10 Feb 2020

'Listen to our voices': Pasifika protest over anti-gay laws at pride march

2:34 pm on 10 February 2020

The ongoing criminalisation of homosexuality around Oceania was the focus for the Pacific community at Saturday's 7000 strong Rainbow Pride march in New Zealand's largest city.

Joseph Tavita Ogotau-Wright holding a Nuien flag at OurMarch in Auckland

Photo: RNZ / Claire Eastham-Farrelly

Now called Our-March, the march focusses on inequities still experienced in the rainbow community around New Zealand and the Pacific.

The Pasifika contingent took pride of place leading the march and there were strong words for Pacific Island politicians.

Consensual sex between men is a criminal act in the Cook Islands, Kiribati, Papua New Guinea, Samoa, Tonga and Tuvalu, and both men and women in Solomon Islands.

Labour MP Louisa Wall (left) and Cook Islands Community Spokesperson Sonya Apa Temata

Photo: RNZ / Claire Eastham-Farrelly

Labour Party MP Louisa Wall said those were colonial laws established to break down and disempower indigenous cultures.

"Fundamentally, the laws that criminalise us as LGBT, as rainbow peoples, are racist, and they're colonial. And they actually continue to perpetuate, I think, our state of subjugation. And that is really the challenge for us and we've seen it today, the uprising of our Pasifika community."

Cook Island New Zealander Sonya Apa Temata has been involved in Pacific rainbow activism for over 20 years.

LGBT activism and diversity had grown in that time including the rise of the indigenous Pacific voice, she said.

"When we look at the Cook Islands and Samoa and across other Pacific nations, we are fighting hegemonic institutions that continue to stigmatise, discriminate and treat us like we're unequals. Like we're foreigners, especially in our own countries."

The Cook Islands late last year decided not to repeal the law banning sex between men, which is punishable by five to 14 years in prison.

Activist Betty Sio attending OurMarch in Auckland

Photo: RNZ / Claire Eastham-Farrelly

Samoan Auckland activist Betty Sio wants governments across the Pacific to listen to the voices at the Auckland march and to those in their own countries, particularly Rarotonga based LGBT+ advocates the Te Tiare Association.

"And just to be encouraged to support what is happening in the Cook Islands and we'd like to make sure that the other islands take their lead in ensuring to make us like everybody else really you know, just normalise who we are."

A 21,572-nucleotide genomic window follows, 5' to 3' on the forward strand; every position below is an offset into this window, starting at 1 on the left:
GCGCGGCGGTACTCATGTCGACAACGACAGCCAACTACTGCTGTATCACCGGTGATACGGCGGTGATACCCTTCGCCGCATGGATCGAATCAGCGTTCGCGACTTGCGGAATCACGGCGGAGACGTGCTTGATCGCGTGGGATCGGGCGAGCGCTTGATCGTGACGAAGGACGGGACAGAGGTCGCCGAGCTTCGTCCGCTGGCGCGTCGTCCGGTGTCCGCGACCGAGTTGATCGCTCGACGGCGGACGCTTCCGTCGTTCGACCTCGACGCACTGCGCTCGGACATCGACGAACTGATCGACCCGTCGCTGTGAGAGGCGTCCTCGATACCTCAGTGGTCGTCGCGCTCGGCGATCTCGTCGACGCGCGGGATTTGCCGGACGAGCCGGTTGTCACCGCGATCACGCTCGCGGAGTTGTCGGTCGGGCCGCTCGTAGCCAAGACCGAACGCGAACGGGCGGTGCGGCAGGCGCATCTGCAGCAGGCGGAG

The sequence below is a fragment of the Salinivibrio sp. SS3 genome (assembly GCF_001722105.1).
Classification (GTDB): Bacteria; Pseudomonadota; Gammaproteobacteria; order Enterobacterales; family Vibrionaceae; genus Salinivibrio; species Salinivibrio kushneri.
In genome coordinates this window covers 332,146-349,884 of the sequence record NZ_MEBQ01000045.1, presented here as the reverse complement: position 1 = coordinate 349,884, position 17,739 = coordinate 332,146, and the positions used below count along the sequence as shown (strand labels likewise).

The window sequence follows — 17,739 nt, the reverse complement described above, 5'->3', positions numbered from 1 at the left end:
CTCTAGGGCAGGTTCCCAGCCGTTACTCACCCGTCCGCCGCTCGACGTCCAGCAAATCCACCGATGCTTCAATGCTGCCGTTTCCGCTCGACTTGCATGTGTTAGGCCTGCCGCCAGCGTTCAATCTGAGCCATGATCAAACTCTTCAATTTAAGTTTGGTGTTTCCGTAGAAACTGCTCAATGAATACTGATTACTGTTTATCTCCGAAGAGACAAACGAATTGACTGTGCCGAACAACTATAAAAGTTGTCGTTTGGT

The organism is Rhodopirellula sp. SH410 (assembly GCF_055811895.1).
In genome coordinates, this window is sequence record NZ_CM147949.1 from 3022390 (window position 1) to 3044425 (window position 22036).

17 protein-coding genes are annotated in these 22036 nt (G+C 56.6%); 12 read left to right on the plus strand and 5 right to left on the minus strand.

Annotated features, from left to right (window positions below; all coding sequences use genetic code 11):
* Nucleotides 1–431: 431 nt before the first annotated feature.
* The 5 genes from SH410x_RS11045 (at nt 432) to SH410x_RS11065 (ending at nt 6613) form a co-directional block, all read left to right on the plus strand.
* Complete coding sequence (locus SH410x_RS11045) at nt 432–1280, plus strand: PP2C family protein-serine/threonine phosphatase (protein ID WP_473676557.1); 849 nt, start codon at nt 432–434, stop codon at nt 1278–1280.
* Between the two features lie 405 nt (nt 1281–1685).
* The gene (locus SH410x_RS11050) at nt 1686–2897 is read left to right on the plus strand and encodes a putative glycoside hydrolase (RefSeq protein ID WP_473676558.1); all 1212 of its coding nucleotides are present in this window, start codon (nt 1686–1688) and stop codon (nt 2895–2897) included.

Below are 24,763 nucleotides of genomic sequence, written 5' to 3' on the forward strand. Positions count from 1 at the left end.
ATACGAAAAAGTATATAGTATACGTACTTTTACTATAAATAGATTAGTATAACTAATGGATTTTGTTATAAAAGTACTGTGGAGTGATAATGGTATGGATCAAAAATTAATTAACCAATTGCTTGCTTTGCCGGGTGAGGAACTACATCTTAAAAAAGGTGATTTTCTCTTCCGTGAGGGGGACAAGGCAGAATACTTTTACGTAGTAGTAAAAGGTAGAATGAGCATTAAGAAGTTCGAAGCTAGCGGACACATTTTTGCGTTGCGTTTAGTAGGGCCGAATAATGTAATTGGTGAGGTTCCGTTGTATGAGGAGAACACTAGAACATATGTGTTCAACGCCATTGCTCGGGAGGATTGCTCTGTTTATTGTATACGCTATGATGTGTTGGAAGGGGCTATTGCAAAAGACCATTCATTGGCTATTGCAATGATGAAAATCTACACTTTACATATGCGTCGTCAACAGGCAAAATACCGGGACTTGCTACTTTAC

Henri Mason Katu with the flag of French Polynesia at OurMarch in Auckland.

Photo: RNZ / Claire Eastham-Farrelly

Aucklander Henri Mason Katu said lawmakers needed to take the lead.

He said Tahitian society had adapted well with LGBT rights being protected under French law.

"With us now being in the 21st century, a lot of things have changed and I know a lot of our tupuna - a lot of the old people - are slowly coming to terms with society. Society is changing for the good."

Joseph Tavita Ogotau-Wright is a Niuean Aucklander, who is concerned about Pacific youth having one of the highest suicide rates in the country.

He said the conservative church-going culture of many Pacific peoples was a barrier to acceptance and to talking about issues of sexual identity.

Auckland City's ​Maungakiekie-Tāmaki Ward Councillor, Josephine Bartley being interviewed during #OurMarch

Auckland City's ​Maungakiekie-Tāmaki Ward Councillor, Josephine Bartley being interviewed during #OurMarch Photo: Cr Richard Hills

"A lot of Pasifika people and their parents can't have those formal conversations with serious topics like other cultures.

"So yeah, breaking down those barriers and getting people to communicate more about what they're going through and removing that shame. The shame of mental health, or sexuality or any kind of issues."

Auckland City's Maungakiekie-Tāmaki Ward Councillor said there was no reason for homosexuality to be criminalised in Pacific Island countries.

Samoan-New Zealander Josephine Bartley said she was there to support the Pasifika rainbow community, and showing leadership on equal rights was very important.

"I came out today to support the Pasifika community because the Rainbow sector is a part of every day life back home and here, so there's no reason why it needs to be criminalised back in the islands."

Louisa Wall said the cultural mores imposed by churches across the region were intertwined with the colonial laws, which still stood.

"I think that is the challenge, what are we going to do about it? And I think a demonstration you will see [during the march] is our Pasifika communities understanding that context and fighting for our right to be exactly who we are and to be proud of who we are and to celebrate who we are. And that fact that we are criminals, it needs to stop."

Meanwhile, Sonya Temata had one message for Cooks' Prime Minister Henry Puna, and other government leaders in the Pacific: "Listen to our voices".

Pride events continue through Aotearoa into March.

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Photo: RNZ / Claire Eastham-Farrelly

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